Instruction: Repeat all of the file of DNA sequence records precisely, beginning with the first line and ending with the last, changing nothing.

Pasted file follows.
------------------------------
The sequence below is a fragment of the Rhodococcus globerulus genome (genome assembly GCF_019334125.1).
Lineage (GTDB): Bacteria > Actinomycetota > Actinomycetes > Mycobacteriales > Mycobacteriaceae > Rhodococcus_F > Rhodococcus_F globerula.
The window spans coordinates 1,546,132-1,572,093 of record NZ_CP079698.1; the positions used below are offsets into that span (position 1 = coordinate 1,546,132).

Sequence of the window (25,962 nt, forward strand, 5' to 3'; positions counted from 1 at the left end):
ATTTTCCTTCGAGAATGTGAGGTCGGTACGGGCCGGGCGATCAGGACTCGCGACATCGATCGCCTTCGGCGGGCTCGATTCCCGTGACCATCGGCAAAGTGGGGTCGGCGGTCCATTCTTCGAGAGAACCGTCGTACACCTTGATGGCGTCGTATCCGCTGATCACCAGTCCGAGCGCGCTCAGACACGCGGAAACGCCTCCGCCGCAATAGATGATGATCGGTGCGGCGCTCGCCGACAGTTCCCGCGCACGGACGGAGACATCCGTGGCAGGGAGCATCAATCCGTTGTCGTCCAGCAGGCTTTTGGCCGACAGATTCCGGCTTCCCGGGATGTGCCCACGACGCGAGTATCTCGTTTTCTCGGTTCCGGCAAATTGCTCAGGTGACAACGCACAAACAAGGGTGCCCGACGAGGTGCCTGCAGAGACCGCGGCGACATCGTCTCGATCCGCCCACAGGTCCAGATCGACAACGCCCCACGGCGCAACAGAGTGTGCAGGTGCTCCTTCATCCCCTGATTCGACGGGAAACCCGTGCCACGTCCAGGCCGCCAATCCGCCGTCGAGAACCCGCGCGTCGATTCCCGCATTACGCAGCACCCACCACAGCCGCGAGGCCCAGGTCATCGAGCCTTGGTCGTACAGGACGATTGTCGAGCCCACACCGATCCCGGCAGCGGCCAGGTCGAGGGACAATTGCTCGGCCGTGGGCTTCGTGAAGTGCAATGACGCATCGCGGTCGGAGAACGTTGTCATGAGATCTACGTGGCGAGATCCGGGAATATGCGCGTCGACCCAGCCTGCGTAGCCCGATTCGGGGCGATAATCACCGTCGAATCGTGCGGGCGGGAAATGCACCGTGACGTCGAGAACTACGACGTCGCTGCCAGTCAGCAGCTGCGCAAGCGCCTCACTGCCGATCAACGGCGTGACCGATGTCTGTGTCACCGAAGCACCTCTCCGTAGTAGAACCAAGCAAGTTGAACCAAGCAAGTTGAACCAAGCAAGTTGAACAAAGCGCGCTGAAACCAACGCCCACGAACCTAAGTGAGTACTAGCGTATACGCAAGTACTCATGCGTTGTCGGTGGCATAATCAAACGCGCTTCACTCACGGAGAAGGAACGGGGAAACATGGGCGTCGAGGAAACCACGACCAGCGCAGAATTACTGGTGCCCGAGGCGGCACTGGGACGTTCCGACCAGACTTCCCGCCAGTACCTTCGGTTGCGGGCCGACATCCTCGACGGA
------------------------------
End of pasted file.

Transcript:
The sequence below is a fragment of the Rhodococcus globerulus genome (genome assembly GCF_019334125.1).
Lineage (GTDB): Bacteria > Actinomycetota > Actinomycetes > Mycobacteriales > Mycobacteriaceae > Rhodococcus_F > Rhodococcus_F globerula.
The window spans coordinates 1,546,132-1,572,093 of record NZ_CP079698.1; the positions used below are offsets into that span (position 1 = coordinate 1,546,132).

Sequence of the window (25,962 nt, forward strand, 5' to 3'; positions counted from 1 at the left end):
ATTTTCCTTCGAGAATGTGAGGTCGGTACGGGCCGGGCGATCAGGACTCGCGACATCGATCGCCTTCGGCGGGCTCGATTCCCGTGACCATCGGCAAAGTGGGGTCGGCGGTCCATTCTTCGAGAGAACCGTCGTACACCTTGATGGCGTCGTATCCGCTGATCACCAGTCCGAGCGCGCTCAGACACGCGGAAACGCCTCCGCCGCAATAGATGATGATCGGTGCGGCGCTCGCCGACAGTTCCCGCGCACGGACGGAGACATCCGTGGCAGGGAGCATCAATCCGTTGTCGTCCAGCAGGCTTTTGGCCGACAGATTCCGGCTTCCCGGGATGTGCCCACGACGCGAGTATCTCGTTTTCTCGGTTCCGGCAAATTGCTCAGGTGACAACGCACAAACAAGGGTGCCCGACGAGGTGCCTGCAGAGACCGCGGCGACATCGTCTCGATCCGCCCACAGGTCCAGATCGACAACGCCCCACGGCGCAACAGAGTGTGCAGGTGCTCCTTCATCCCCTGATTCGACGGGAAACCCGTGCCACGTCCAGGCCGCCAATCCGCCGTCGAGAACCCGCGCGTCGATTCCCGCATTACGCAGCACCCACCACAGCCGCGAGGCCCAGGTCATCGAGCCTTGGTCGTACAGGACGATTGTCGAGCCCACACCGATCCCGGCAGCGGCCAGGTCGAGGGACAATTGCTCGGCCGTGGGCTTCGTGAAGTGCAATGACGCATCGCGGTCGGAGAACGTTGTCATGAGATCTACGTGGCGAGATCCGGGAATATGCGCGTCGACCCAGCCTGCGTAGCCCGATTCGGGGCGATAATCACCGTCGAATCGTGCGGGCGGGAAATGCACCGTGACGTCGAGAACTACGACGTCGCTGCCAGTCAGCAGCTGCGCAAGCGCCTCACTGCCGATCAACGGCGTGACCGATGTCTGTGTCACCGAAGCACCTCTCCGTAGTAGAACCAAGCAAGTTGAACCAAGCAAGTTGAACCAAGCAAGTTGAACAAAGCGCGCTGAAACCAACGCCCACGAACCTAAGTGAGTACTAGCGTATACGCAAGTACTCATGCGTTGTCGGTGGCATAATCAAACGCGCTTCACTCACGGAGAAGGAACGGGGAAACATGGGCGTCGAGGAAACCACGACCAGCGCAGAATTACTGGTGCCCGAGGCGGCACTGGGACGTTCCGACCAGACTTCCCGCCAGTACCTTCGGTTGCGGGCCGACATCCTCGACGGA